WASHINGTON DC: For the first time, an international team of researchers has created a full-cell atlas of a whole mammalian brain.
This atlas serves as a map of the mouse brain, describing the kind, location, and chemical information of over 32 million cells as well as information on cell connectivity.
The mouse is the most often used vertebrate experimental model in neuroscience research, and its cellular map paves the door for a better understanding of the human brain – probably the world’s most powerful computer.The cell atlas also provides the groundwork for a new generation of precision treatments for those suffering from mental and neurological illnesses of the brain.
The findings were published in Nature.
“The mouse atlas has brought the intricate network of mammalian brain cells into unprecedented focus, giving researchers the details needed to understand human brain function and diseases,” said Joshua A. Gordon, M.D., Ph.D., Director of the National Institute of Mental Health, part of the National Institutes of Health.
The cell atlas describes the types of cells in each region of the mouse brain and their organization within those regions.
In addition to this structural information, the cell atlas provides an incredibly detailed catalog of the cell’s transcriptome — the complete set of gene readouts in a cell, which contains instructions for making proteins and other cellular products.
The transcriptomic information included in the atlas is hierarchically organized, detailing cell classes, subclasses, and thousands of individual cell clusters within the brain.
The atlas also characterizes the cell epigenome — chemical modifications to a cell’s DNA and chromosomes that alter the way the cell’s genetic information is expressed — detailing thousands of epigenomic cell types and millions of candidate genetic regulation elements for different brain cell types.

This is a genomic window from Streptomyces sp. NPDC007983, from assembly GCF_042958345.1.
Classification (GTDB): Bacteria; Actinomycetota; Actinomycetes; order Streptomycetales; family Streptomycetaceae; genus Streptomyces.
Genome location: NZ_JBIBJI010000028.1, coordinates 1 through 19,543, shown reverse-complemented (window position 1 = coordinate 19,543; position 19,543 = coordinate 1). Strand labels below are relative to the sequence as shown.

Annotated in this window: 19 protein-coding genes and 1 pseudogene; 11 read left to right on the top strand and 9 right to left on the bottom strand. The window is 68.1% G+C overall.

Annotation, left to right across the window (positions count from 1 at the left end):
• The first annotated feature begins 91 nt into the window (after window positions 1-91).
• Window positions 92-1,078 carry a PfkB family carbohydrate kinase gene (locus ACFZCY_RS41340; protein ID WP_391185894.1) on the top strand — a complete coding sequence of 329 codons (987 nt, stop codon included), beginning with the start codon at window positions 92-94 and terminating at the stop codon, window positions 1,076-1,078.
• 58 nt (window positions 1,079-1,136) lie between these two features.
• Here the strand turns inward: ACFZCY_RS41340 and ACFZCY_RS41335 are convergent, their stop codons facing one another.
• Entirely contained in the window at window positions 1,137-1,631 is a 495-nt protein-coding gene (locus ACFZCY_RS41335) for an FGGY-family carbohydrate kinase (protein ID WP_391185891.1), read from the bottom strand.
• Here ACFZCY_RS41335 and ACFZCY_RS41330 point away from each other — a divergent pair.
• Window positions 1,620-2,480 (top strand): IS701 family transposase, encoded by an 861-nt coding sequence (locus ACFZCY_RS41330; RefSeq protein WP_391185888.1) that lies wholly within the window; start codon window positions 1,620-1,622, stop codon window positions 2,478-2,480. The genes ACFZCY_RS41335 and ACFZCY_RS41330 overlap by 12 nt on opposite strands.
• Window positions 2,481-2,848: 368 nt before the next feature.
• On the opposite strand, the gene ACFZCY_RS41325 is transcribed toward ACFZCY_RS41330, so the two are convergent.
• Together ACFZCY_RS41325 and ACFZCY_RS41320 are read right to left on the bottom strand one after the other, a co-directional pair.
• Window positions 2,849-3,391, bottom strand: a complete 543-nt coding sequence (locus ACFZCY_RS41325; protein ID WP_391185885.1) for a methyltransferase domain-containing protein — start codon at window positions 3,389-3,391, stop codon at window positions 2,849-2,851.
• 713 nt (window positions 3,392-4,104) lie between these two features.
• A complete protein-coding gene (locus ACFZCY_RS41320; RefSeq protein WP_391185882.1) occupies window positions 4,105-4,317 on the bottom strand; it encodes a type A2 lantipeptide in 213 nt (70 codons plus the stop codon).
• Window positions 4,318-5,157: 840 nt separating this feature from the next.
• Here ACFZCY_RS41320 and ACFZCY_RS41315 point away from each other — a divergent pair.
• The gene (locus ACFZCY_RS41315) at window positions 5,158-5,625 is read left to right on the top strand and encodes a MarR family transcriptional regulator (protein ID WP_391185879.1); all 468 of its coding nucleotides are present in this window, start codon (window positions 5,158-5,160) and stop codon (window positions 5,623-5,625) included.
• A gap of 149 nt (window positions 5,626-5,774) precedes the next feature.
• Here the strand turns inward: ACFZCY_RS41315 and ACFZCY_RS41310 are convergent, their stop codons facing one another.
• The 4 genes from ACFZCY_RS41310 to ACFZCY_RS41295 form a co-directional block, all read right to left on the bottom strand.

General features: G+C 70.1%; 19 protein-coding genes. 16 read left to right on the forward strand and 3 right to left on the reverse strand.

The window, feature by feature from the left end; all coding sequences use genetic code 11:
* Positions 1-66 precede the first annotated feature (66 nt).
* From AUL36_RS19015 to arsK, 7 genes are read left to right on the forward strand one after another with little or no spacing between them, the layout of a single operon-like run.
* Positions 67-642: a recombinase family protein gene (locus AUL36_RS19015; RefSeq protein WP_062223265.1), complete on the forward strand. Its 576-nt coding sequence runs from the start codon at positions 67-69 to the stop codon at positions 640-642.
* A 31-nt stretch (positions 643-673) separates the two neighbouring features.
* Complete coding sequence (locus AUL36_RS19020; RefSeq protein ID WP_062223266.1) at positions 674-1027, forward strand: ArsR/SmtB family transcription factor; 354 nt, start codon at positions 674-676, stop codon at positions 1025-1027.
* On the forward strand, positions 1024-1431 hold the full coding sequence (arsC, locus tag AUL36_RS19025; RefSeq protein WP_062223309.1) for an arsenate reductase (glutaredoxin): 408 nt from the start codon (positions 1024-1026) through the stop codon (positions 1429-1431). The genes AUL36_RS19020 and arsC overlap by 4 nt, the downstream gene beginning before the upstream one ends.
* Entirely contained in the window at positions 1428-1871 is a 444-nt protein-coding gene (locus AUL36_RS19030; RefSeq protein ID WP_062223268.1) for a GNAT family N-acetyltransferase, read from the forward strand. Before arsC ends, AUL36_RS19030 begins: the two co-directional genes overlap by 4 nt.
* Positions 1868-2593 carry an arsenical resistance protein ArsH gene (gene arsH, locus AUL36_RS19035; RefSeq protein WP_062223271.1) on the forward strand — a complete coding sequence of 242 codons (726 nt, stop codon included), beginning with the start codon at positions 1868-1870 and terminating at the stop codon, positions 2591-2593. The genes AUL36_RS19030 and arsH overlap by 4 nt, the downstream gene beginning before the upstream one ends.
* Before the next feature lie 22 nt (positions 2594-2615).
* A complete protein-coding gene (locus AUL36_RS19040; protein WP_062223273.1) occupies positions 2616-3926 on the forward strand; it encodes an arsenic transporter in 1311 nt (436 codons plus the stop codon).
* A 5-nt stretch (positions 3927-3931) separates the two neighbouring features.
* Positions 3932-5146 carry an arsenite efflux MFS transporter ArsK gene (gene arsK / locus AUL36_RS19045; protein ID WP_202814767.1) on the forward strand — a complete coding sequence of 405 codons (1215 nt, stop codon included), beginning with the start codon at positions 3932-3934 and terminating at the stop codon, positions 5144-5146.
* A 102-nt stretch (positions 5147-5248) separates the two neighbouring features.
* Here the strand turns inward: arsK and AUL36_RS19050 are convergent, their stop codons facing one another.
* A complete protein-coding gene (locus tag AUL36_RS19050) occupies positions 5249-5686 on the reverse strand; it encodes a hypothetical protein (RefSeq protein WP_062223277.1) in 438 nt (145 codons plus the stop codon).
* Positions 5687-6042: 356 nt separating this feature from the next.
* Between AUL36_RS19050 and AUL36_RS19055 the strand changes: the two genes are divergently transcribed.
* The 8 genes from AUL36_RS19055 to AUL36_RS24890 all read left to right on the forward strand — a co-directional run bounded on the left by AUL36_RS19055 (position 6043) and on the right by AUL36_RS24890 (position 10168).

Together, the structural, transcriptomic, and epigenetic information included in this atlas provide an unprecedented map of cellular organization and diversity across the mouse brain.
The atlas also provides an accounting of the neurotransmitters and neuropeptides used by different cells and the relationship among cell types within the brain.
This information can be used as a detailed blueprint for how chemical signals are initiated and transmitted in different parts of the brain.
Those electrical signals are the basis for how brain circuits operate and how the brain functions overall.
“This product is a testament to the power of this unprecedented, cross-cutting collaboration and paves our path for more precision brain treatments,” said John Ngai, PhD, Director of the NIH BRAIN Initiative.”
Of the 10 studies included in this collection, seven are funded through the NIH BRAIN Initiative Cell Census Network (BICCN), and two are funded through the larger NIH BRAIN Initiative.
The core aim of the BICCN, a groundbreaking, cross-collaborative effort to understand the brain’s cellular makeup, is to develop a comprehensive inventory of the cells in the brain — where they are, how they develop, how they work together, and how they regulate their activity — to better understand how brain disorders develop, progress, and are best treated.
“By leveraging the unique nature of its multi-disciplinary and international collaboration, the BICCN was able to accomplish what no other team of scientists has been able to before,” said Dr. Ngai.
“Now we are ready to take the next big step — completing the cell maps of the and the nonhuman primate brain.”





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